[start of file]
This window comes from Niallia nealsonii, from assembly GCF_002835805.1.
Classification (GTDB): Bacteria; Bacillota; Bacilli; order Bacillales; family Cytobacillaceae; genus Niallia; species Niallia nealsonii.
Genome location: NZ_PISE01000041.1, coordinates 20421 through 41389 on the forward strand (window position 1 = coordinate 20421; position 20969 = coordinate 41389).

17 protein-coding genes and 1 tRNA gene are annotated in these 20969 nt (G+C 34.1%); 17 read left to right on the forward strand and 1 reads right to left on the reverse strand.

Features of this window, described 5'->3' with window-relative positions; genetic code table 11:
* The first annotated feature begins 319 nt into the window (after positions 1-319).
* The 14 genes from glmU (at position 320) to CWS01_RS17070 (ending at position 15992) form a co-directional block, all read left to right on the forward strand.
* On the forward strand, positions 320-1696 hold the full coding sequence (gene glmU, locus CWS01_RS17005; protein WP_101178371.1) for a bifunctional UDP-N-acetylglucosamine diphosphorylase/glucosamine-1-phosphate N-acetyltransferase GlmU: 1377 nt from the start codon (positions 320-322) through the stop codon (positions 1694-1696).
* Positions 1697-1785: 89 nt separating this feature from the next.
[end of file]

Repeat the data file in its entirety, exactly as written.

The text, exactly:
This window comes from Niallia nealsonii, from assembly GCF_002835805.1.
Classification (GTDB): Bacteria; Bacillota; Bacilli; order Bacillales; family Cytobacillaceae; genus Niallia; species Niallia nealsonii.
Genome location: NZ_PISE01000041.1, coordinates 20421 through 41389 on the forward strand (window position 1 = coordinate 20421; position 20969 = coordinate 41389).

17 protein-coding genes and 1 tRNA gene are annotated in these 20969 nt (G+C 34.1%); 17 read left to right on the forward strand and 1 reads right to left on the reverse strand.

Features of this window, described 5'->3' with window-relative positions; genetic code table 11:
* The first annotated feature begins 319 nt into the window (after positions 1-319).
* The 14 genes from glmU (at position 320) to CWS01_RS17070 (ending at position 15992) form a co-directional block, all read left to right on the forward strand.
* On the forward strand, positions 320-1696 hold the full coding sequence (gene glmU, locus CWS01_RS17005; protein WP_101178371.1) for a bifunctional UDP-N-acetylglucosamine diphosphorylase/glucosamine-1-phosphate N-acetyltransferase GlmU: 1377 nt from the start codon (positions 320-322) through the stop codon (positions 1694-1696).
* Positions 1697-1785: 89 nt separating this feature from the next.